Wednesday, November 24, 2010
Tuesday, November 23, 2010
James describes this work as "perfect" or "complete"...This expression can denote not only perfection but maturity, as frequently in the OT with the Hebrew equivalent tamim. Both meanings seem intended here: we can aspire to maturity in this lifetime, but we will ultimately attain perfection in the eschaton. As believers, we must constantly strive for perfection, even while knowing that we will never fully reach it until our resurrection and glorification. p. 50Previously they wrote about endurance or steadfastness that "this is not a passive virtue but a steady clinging to the truth within any situation...In short, 'patience is faith stretched out.'" p.49
Sunday, November 14, 2010
Basic ISBU rules;
* You CANNOT bury a container!
You cannot just pile dirt on top of it, either. If you do, it’s called a coffin. That corrugated steel is just to keep weather and bugs out. It doesn’t have the strength required to take that kind of load.
* The insulation goes on the OUTSIDE of the container, unless you’re nuts.
That’s right, I said it. Think about it. WHY make a small place even smaller? Even if you connect ISBUs together to form larger rooms, why rob yourself of living space?
* Use SPF (Spray Foam Insulation) on the outside of the box.
… and then cover it with siding, hardiplank, veneers, bricks, whatever you can find. You’ll thank me later.
SPF Provides insulation, a vapor barrier and a moisture barrier too.
SPF is an acoustic barrier too. Nothing is worse than having to listen to the neighbor’s loud music, or an endless stream of traffic, trains and aircraft.
PLUS, SPF glues everything together stronger than duct tape. THAT helps with shear forces and lateral loads. Shearing and racking for those of you who know about construction.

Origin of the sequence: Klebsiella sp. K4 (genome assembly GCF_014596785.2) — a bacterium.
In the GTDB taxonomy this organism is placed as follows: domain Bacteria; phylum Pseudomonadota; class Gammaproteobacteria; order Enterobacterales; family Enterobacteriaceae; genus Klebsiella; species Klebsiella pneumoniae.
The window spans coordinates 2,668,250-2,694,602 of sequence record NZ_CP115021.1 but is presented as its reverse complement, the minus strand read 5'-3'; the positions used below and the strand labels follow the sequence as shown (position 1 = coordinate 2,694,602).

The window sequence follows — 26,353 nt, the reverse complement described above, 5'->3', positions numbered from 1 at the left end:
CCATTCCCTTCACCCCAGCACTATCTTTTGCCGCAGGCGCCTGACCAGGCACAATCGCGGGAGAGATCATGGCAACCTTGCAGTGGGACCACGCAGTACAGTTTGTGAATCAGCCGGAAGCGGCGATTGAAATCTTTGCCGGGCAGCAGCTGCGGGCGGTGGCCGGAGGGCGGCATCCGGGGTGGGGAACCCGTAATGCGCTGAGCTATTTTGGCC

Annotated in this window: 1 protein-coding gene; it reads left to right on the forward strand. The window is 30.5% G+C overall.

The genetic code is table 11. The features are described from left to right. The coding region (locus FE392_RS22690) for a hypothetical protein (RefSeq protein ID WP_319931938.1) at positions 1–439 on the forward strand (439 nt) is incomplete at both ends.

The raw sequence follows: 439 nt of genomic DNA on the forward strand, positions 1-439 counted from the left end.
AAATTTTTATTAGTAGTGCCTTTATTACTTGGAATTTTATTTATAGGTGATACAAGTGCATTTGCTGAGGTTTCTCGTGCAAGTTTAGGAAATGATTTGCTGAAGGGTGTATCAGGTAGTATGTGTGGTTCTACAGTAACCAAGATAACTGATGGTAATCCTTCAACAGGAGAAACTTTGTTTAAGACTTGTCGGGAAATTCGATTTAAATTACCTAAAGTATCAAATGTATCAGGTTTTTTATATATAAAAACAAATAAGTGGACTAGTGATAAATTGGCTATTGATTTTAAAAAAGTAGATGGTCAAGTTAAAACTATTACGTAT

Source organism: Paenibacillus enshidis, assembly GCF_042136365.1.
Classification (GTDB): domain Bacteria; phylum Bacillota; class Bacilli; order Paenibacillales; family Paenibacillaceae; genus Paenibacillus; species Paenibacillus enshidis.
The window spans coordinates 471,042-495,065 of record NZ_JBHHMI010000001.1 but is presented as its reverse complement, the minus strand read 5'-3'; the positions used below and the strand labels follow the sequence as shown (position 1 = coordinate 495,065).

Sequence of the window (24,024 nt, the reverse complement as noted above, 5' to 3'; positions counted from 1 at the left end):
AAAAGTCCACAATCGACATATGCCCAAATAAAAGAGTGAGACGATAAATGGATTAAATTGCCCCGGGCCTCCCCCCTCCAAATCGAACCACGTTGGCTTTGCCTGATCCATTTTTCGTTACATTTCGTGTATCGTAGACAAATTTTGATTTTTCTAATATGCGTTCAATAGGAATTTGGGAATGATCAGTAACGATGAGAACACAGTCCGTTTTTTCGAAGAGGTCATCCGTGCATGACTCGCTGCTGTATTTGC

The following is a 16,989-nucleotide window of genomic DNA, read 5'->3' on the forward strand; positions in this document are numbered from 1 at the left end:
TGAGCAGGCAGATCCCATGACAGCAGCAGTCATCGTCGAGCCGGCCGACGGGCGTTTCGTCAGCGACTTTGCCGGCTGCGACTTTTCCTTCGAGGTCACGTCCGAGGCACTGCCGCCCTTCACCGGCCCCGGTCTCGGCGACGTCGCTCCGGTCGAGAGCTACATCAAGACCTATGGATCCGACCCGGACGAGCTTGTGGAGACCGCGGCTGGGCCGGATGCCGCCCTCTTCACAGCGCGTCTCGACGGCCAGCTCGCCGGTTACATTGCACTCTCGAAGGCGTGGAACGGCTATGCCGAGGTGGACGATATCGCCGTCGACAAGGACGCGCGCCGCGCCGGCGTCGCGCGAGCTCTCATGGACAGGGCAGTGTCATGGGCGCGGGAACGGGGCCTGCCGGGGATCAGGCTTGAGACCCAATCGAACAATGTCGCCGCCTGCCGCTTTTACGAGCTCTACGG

* OVERINSULATE. Again… you’ll thank me later.
The energy you save will be your own.
* Don’t cantilever or “twist-stack” containers.
ALL the strength in an ISBU is in the end frames – not the side rails. You’ll create point loading disasters. Disasters cost money to fix. Sometimes they cost a LOT of money to fix.
Oh yeah, I know that some of us grew up in the seventies listening to loud music at concerts, (so we’re probably already deaf) but…
* Cutting on shipping containers with metal circular saws or a sawzall is just madness.
Go get a hammer.
Now, go get your piggybank.
Now smash the piggy till his/her guts fall out, collect the shiniest parts, and then go rent a plasma cutter from your local home improvement store., Not only is it much, much faster, it’s going to do a better job.
(And it’s ‘seriously fun’!)
Trying to build a shipping container home using a metal circular saw or a sawzall is done by people who don’t know any better.
* Can you combine ISBUs with other types of alternative home construction?
* Can this be done “affordably?”
Is $50 a square foot “affordable?” That’s typical of what people are paying to build small ISBU homes in the USA, all by their “onesies”.
On my blog we’re talking about a project proposal for Haitian families that suggests that (1) 40′ ISBU shipping container be placed in the center of a building site and then a family could live in it and “build off of it” as time and materials allowed.
Replace those “materials” with earthbags and plaster and you’ve just built a ‘massive’ home with your own hands for pennies on the dollar. Dirt and poly bags aren’t that expensive. In fact, I bet you have dirt in your yard… right?